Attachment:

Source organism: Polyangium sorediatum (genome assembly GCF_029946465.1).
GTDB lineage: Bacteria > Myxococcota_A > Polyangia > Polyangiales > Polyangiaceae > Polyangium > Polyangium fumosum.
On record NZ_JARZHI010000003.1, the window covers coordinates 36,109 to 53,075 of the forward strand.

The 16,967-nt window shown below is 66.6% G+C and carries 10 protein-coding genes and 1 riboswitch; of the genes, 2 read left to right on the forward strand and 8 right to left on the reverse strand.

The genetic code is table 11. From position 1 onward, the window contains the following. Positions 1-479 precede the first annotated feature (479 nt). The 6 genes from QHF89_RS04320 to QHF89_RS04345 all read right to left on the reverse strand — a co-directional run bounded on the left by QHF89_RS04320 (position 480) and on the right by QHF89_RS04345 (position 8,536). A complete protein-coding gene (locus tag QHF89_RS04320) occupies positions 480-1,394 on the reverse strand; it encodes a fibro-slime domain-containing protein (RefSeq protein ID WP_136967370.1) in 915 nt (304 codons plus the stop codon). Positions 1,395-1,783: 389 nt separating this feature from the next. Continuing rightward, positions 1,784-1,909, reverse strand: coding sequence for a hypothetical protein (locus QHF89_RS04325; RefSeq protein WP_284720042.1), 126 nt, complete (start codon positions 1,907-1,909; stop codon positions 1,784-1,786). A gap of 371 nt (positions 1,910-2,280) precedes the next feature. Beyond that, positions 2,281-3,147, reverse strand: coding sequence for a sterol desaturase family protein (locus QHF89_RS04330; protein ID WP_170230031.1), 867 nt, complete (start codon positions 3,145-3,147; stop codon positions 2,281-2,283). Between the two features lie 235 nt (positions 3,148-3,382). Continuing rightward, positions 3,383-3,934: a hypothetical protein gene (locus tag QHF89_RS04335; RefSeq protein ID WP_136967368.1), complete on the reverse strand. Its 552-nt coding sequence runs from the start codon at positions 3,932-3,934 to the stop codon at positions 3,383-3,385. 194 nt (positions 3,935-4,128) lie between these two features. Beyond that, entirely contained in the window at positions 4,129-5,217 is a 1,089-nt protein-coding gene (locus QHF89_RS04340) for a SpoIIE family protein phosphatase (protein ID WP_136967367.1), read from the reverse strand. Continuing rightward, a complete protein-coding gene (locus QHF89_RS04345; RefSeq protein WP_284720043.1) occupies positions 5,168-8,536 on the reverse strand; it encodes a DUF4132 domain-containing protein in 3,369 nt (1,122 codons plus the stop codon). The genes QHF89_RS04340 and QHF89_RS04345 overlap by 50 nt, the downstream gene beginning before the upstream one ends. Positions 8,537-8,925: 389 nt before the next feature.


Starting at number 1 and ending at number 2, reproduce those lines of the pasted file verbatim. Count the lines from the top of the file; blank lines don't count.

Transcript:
Source organism: Polyangium sorediatum (genome assembly GCF_029946465.1).
GTDB lineage: Bacteria > Myxococcota_A > Polyangia > Polyangiales > Polyangiaceae > Polyangium > Polyangium fumosum.